You know, that's a really great, thoughtful question, and I wish I could give a better answer than what I'm about to give you, and the reason I can't is because it's such a short story, so the more I talk about the villain, the more inevitable that spoilers come out.
We get that.
What I can say is that he's a Hydra agent. He's a saboteur, and his code name is The Scar. And even more than London meant, he's kind of a mirror image of Nick Fury. He's basically a younger Nick Fury who works for Hydra. He's sort of this hotshot Hydra agent, and he even sort of looks like Nick Fury a bit. Nick Fury obviously has an eyepatch; The Scar has a scar going over one eye. They wear sort of a similar outfit. And I know these are all superficial things, and that's not what London meant, but I can't give you too much more, but he wears the Hydra version of the classic SHIELD jumpsuit. He has a lot in common with Nick Fury, actually. And that's really all I can say, and I apologize. I'd be happy to talk much more about it after, but if I say much more, people are going to start to figure out what's going on.
You know, I'm gonna get the comic anyway, but you just completely sold it to me. I have this unbelievable attraction to evil twins, that whole motif. You give me the evil version of a guy, and that's it. I'm buying the comic.
That's funny, because I honestly find reverse-hero villains to be really boring. That was my big complaint with the second Iron Man movie. I understand that they used Obadiah Stane in the first movie. That way, they don't have to explain the villain's powers; they've explained Iron Man's powers and boom, here's a bad guy who does the same thing and he's bigger and stronger. But in Iron Man 2, I'm sitting there, and thought, "Well, in the first one, he fought one dude in an armored suit, and now he's fighting a bunch of evil armored suits. Really? Where's the Mandarin?" But for this one, it really made sense for the story. Normally, I'm not the one who's all "Oh, this time we're gonna have Batman fight an evil Batman." I mean, I know there's the Wrath--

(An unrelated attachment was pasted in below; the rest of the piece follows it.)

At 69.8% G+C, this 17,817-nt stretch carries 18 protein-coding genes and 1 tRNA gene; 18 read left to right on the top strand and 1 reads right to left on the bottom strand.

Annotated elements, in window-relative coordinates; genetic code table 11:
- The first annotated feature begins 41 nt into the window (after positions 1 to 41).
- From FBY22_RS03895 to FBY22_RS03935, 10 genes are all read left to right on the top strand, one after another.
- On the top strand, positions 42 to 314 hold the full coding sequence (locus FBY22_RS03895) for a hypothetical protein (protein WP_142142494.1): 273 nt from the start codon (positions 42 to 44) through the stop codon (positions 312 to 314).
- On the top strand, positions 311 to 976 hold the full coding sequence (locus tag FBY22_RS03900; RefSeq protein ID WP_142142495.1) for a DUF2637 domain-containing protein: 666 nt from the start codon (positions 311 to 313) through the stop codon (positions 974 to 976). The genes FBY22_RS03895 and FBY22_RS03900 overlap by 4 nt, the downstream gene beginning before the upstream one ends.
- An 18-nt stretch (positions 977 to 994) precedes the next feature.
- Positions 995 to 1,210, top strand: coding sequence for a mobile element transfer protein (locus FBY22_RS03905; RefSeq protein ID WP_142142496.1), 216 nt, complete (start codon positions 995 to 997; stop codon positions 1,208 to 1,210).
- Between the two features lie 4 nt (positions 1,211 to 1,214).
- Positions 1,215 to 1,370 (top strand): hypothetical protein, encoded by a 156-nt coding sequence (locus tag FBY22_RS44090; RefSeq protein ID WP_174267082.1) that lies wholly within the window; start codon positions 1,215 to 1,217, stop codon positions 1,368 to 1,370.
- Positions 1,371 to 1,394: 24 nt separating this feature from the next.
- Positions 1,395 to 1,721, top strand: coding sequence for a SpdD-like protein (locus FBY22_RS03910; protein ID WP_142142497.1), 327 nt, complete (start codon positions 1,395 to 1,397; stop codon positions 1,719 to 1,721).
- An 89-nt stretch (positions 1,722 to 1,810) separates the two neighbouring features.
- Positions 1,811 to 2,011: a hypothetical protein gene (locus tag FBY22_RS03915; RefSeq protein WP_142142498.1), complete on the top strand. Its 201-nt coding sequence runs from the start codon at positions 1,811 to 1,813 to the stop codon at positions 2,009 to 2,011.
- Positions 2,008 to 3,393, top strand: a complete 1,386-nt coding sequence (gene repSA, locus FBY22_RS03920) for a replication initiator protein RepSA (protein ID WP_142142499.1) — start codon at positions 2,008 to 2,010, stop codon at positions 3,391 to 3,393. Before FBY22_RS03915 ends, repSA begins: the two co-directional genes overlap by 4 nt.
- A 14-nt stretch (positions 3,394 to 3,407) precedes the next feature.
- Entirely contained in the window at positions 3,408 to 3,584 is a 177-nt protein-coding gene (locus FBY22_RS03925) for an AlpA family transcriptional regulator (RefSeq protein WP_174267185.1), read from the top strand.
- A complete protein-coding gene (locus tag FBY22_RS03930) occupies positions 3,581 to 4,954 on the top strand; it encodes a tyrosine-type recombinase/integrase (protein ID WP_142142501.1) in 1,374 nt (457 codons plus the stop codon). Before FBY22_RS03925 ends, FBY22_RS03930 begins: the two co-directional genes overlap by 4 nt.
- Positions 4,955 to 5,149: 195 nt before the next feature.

Yeah, I forgot about him. But for this story, it made perfect sense. And maybe this is why it was the right choice for the first Iron Man movie. Like I say, if you understand the hero, then you can understand the evil version of the hero. And for a story like this, where it's a new villain, I wanted people to immediately understand things about him, so by making him an evil Nick Fury, people are already making connections in their mind about what he's supposed to be like.
How many pages is it?
It's only eight pages.
So it establishes it quickly.